EmptyAmerican Airlines Theatre, New York
Through Aug. 19
John Van Druten's comedy "Old Acquaintance" has inspired not one but two film adaptations -- one in 1943 starring Bette Davis and Miriam Hopkins and a 1981 remake titled "Rich and Famous" with Jacqueline Bisset and Candice Bergen -- but it surprisingly has not been seen on Broadway since its 1940 premiere. The Roundabout Theatre Company has rectified this situation with their revival starring Margaret Colin and Harriet Harris as best friend novelists competing for personal and career satisfaction, but neither the play nor this production are outstanding enough to stake a claim for the work as a neglected classic.
Director Michael Wilson has provided a sensitive enough staging, and the design elements, particularly the lavishly detailed sets making clear the main characters' contrasting financial states, couldn't be better. The play, however, lacks the comic fizz and the depth necessary to make it compelling viewing, despite its continued relevance as a portrait of career women coping with the ramifications of their personal choices.
In the case of Kit Markham (Colin), the serious and highly regarded novelist who has precious little in terms of book sales to show for her efforts, it means dealing with the loneliness engendered by her having remained single and childless. Meanwhile, her best friend Mildred Drake (Harris) is a hugely popular author of trashy novels who lives in a gorgeous Park Avenue apartment. Divorced and prone to drink, Mildred has a daughter, Deidre (Diane Davis), who ironically idealizes not her but Kit.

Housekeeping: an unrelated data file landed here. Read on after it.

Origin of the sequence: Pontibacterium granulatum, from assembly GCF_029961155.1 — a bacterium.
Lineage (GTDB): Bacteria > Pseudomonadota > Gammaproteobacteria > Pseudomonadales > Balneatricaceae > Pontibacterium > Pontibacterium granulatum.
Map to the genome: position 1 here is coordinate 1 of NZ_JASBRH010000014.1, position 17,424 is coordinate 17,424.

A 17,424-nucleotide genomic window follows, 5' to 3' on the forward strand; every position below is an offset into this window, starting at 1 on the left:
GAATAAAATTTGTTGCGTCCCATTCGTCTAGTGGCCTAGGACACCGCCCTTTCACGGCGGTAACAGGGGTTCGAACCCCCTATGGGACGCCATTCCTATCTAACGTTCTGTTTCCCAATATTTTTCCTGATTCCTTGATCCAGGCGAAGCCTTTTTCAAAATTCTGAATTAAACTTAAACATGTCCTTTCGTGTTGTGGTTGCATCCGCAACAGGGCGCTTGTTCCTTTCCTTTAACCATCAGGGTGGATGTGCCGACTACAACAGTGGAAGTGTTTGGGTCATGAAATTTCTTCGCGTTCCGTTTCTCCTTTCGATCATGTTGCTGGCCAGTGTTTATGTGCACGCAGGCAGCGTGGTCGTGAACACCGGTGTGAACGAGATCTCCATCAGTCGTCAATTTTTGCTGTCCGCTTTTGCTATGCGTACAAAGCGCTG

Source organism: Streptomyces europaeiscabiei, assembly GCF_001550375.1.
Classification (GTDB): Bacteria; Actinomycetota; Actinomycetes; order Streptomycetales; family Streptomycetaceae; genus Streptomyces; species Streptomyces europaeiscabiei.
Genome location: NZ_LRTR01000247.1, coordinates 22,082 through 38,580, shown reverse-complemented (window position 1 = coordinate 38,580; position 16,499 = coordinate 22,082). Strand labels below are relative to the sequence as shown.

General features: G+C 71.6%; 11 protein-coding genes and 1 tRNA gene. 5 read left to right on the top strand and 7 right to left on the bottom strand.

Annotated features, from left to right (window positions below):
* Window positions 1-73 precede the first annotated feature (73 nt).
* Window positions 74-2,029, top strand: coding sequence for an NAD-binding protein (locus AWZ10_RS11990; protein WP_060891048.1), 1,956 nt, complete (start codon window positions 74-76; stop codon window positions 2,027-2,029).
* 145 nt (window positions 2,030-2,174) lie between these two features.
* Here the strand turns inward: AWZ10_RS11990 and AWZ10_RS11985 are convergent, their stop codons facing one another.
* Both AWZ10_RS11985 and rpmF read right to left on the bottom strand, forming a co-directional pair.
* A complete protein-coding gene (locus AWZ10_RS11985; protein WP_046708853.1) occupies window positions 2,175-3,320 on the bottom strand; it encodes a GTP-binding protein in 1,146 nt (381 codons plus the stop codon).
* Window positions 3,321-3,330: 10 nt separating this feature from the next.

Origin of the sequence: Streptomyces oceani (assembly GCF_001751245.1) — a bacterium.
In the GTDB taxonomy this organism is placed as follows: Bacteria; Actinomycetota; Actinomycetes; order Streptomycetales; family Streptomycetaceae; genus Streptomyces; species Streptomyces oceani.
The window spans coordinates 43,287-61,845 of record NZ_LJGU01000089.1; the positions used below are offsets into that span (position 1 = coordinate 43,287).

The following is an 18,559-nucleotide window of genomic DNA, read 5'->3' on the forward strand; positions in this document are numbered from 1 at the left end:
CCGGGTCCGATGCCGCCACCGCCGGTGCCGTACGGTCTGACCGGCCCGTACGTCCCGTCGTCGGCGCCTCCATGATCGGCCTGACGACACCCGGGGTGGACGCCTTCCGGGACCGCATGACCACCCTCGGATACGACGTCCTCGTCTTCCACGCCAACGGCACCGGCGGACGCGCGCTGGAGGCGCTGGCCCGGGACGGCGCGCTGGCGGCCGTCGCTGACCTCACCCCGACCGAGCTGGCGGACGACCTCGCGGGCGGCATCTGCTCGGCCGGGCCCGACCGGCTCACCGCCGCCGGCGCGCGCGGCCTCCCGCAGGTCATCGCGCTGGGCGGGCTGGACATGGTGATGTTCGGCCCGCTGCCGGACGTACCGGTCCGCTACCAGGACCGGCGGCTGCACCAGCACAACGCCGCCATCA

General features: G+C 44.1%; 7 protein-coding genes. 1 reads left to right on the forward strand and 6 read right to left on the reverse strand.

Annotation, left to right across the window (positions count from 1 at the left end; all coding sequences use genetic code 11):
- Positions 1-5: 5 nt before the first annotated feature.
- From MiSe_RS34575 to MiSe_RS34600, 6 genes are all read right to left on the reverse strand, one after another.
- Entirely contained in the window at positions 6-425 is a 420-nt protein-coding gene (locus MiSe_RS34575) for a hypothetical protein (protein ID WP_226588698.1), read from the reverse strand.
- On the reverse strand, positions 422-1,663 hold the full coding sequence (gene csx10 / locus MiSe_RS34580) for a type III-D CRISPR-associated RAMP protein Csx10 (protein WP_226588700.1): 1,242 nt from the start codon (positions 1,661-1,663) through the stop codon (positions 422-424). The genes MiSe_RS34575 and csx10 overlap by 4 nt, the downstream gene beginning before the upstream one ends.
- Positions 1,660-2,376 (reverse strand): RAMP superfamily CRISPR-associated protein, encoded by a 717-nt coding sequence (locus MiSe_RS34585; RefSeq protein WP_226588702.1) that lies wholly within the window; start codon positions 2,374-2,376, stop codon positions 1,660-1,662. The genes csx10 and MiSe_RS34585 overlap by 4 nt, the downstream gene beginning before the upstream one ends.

During the course of the play, Kit must decide whether or not to embrace the marriage proposal of her younger lover (Corey Stoll), though the situation quickly proves more complicated than expected.
This old-fashioned, three-act effort boasts satisfying characterizations and dialogue, but it doesn't quite measure up to the level of many of the beloved drawing room comedies of the same era. Not helping matters in this revival is the casting: Although the statuesque Colin certainly conveys the necessary intelligence and sophistication, she doesn't quite display the magnetism necessary to make us fully care for her character. And Harris, though expert at conveying vengeful bitterness, tends to overplay the physical shtick here, relying too much on mugging and pratfalls for comic effect.
The supporting players, with the exception of Stephen Bogardus as Mildred's patient ex-husband, tend toward blandness, as does the production overall. While the director's gentle approach can be respected, it drains the proceedings of the necessary bite.
Presented by the Roundabout Theatre Company
Playwright: John Van Druten
Director: Michael Wilson
Set designer: Alexander Dodge
Costume designer: David C. Woolard
Lighting designer: Rui Rita
Original music/sound designer: John Gromada
Katherine Markham: Margaret Colin
Mildred Watson Drake: Harriet Harris
Preston Drake: Stephen Bogardus
Deidre Drake: Diane Davis
Rudd Kendall: Corey Stoll
Susan: Cynthia Darlow
Karina: Gordana Rashovich